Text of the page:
How did Socci get the documents? The most likely answer comes from a letter on EEI letterhead dated May 6, 1991, showing the group’s global warming task force strongly disparaged the skeptic campaign. Within a month, the memos were circulating among environmentalists in Washington. The Sierra Club forwarded a copy to the New York Times, mentioned in a July 8, 1991 article headlined, “Pro Coal Ad Campaign Disputes Warming Idea.”
A noted historian, when asked for the simplest definition of history, said, “History is what really happened.” That’s not what Oreskes wrote.
Sustainability has failed, but does Britain's Green party know it?
The sustainable development model has long been doomed to failure, but the Green Party is still in denial, argues John Foster in The Guardian
The coming general election is the least predictable for many years. One reason for this is the “green surge” – the Green party is unprecedentedly polling at around 7%, with recent evidence suggesting that it could affect the outcome in at least 18 seats and thus, in a volatile situation, the overall result.
More people are now members of the Greens than the Liberal Democrats. This is already a major change to the political environment within which business has to operate. Has the green agenda finally arrived in British politics?
The Greens are arriving just as it is becoming evident that the sustainability paradigm has failed. The issue of climate change illustrates this failure. If we don’t keep average atmospheric temperature to less than 2C above pre-industrial levels, we are (as all credible experts now agree) in for dangerous and potentially disastrous climate change.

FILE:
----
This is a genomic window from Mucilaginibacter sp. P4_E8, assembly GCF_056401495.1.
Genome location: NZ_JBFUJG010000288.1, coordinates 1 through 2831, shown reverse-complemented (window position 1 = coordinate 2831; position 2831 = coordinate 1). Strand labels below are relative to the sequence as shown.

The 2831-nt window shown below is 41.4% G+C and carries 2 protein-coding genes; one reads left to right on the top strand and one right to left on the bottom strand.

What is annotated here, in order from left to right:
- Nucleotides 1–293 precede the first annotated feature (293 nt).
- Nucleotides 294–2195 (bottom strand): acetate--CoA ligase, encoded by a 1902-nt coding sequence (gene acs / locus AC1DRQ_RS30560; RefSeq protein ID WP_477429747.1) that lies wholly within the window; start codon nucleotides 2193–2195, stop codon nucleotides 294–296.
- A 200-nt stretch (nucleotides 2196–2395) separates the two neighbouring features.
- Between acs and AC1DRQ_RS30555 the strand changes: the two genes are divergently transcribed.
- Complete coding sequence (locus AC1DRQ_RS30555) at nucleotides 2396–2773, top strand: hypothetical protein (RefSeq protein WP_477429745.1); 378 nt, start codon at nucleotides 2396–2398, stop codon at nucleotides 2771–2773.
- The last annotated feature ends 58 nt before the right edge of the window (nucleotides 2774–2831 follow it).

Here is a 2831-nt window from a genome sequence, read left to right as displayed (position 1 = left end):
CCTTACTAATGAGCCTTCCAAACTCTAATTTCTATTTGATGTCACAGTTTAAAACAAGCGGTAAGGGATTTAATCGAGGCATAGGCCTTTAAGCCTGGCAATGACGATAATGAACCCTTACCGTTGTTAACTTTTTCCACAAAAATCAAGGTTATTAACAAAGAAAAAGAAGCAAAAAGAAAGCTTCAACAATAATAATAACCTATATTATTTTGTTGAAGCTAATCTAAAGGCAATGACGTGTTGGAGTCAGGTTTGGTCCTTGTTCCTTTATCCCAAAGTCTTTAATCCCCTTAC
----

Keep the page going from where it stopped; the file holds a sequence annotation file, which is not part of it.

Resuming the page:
Unless we are already well embarked on a programme for drastic reductions worldwide, we won’t achieve them; as the permanently crossed fingers of the international sustainability establishment testify, we clearly have not.
This example illustrates how impotent the sustainable development model always was. Constraining present needs (or desires) to serve future needs could only offer a toolkit of lead spanners, liable to bend under any real strain. No wonder we still find the nuts and bolts of unsustainable living stubbornly unshiftable.
Greens are perhaps as deep in denial about climate change as those with more standard vested interests. This can be encapsulated in the words of the Green Party member who said: it can’t be too late to stop climate change, because if it was, how could we find the energy to go on campaigning?